Beyond Your First Home

Moving on? Good for you! Buying a new home and finding a suitable loan the second time around should be even easier than your first. After all, you’ve proved you can meet the repayments, and probably built up some equity to boot.

You now have considerable clout. We know how to best use it to your advantage, and get the best possible result.

We can also arrange bridging finance, enabling you to buy your next home before your existing home is sold. In lesser hands it can be tricky, but we ensure it all runs smoothly.


We know you have lots of questions. So, we’ve provided answers to the most common ones here.

Will I be subject to other fees that I did not incur the first time?

Generally the fees are very similar, with the exception of discharge fees related to your current home loan. These will typically set you back a few hundred dollars depending on the lender but we will navigate you through this. If you happen to have a fixed rate loan break costs will apply if cancellation occurs before the end of the contract term.

I have found my new home but haven’t sold my existing home what should I do?

Bridging finance may be an option. It is a loan that enables you to buy a new home before your existing home is sold. It can be tricky and not without its risks, so it’s really something you need to discuss with us.

Can I keep my first home as an investment?

This could be your start to an investment portfolio as it is for a lot of Australians. We can look through your financials and see if this stacks up and service both loans, bearing in mind that rental income can be a contributing factor to serviceability.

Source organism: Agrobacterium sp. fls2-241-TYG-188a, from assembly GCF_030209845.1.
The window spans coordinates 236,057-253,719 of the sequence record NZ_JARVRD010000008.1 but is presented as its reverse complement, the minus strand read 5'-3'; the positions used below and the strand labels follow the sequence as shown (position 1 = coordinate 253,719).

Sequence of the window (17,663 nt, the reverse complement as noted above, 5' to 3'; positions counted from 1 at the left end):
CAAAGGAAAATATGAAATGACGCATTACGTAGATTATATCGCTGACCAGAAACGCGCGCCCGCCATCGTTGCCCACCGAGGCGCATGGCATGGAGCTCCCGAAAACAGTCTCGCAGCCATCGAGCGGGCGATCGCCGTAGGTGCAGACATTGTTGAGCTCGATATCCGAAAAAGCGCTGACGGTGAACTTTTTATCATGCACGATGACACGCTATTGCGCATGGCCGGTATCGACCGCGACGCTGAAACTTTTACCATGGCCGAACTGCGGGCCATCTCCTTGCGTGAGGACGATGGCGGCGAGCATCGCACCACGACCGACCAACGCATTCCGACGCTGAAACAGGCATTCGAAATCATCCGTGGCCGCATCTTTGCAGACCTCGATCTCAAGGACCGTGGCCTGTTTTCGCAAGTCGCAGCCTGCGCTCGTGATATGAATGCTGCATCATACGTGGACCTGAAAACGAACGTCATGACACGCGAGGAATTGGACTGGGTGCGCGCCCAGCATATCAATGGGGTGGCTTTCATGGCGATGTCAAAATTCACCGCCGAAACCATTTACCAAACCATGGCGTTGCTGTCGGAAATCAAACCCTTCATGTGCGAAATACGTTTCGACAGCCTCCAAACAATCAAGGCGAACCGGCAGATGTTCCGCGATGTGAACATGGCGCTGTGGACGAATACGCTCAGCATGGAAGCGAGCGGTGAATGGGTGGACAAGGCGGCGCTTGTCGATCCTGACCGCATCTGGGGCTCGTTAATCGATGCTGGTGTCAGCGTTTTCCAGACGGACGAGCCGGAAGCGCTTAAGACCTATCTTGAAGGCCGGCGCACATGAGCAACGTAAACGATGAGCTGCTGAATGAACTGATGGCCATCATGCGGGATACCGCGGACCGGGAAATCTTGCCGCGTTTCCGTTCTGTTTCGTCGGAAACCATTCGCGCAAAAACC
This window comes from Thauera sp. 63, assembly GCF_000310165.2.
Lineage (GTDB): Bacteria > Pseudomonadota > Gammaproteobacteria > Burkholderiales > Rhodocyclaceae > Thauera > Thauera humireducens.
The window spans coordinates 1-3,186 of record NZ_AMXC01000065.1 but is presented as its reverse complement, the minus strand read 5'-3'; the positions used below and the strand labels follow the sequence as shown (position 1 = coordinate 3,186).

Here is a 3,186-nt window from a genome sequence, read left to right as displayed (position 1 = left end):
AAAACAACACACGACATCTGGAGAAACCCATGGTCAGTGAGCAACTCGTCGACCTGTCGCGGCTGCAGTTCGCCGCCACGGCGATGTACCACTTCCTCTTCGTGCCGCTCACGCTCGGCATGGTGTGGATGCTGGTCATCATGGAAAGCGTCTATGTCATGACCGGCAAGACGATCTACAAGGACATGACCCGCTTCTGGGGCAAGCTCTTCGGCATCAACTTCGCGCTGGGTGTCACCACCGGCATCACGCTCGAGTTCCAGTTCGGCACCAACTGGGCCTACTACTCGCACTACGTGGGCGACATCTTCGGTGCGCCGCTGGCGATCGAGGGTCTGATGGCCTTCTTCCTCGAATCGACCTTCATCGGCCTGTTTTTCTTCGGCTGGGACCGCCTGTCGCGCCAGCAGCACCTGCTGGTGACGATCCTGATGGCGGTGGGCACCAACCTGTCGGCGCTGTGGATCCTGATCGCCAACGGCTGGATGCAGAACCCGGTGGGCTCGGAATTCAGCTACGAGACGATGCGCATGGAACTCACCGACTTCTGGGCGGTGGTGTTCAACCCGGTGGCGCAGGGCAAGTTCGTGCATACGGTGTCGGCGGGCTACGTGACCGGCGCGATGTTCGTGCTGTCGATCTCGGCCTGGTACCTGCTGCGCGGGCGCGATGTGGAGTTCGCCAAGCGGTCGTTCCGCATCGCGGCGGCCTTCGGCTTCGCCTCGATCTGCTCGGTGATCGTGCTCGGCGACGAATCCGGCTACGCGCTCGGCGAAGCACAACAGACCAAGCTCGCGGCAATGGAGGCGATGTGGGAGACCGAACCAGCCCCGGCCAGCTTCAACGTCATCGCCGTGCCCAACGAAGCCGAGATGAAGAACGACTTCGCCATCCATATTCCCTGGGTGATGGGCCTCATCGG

How much can I borrow to buy my next home?

While this is a slightly different scenario to buying your first home the same requirements exist when proving you can foot the bill. Your income and current debts will be a key factor and any growth in value on current home may leave you in a better state providing you with more access to products and potential discounts. See our borrowing calculator for reference.

What’s the difference between variable and fixed rates?

Variable interest rates move. Normally relative to changes in official interest rates set by the Reserve Bank of Australia. A variable rate loan is beneficial when rates are on the decline. Fixed interest rates don’t move. You can fix your rate for a particular period of time, normally between 1 and 5 years. But it’s most beneficial when rates are on the rise.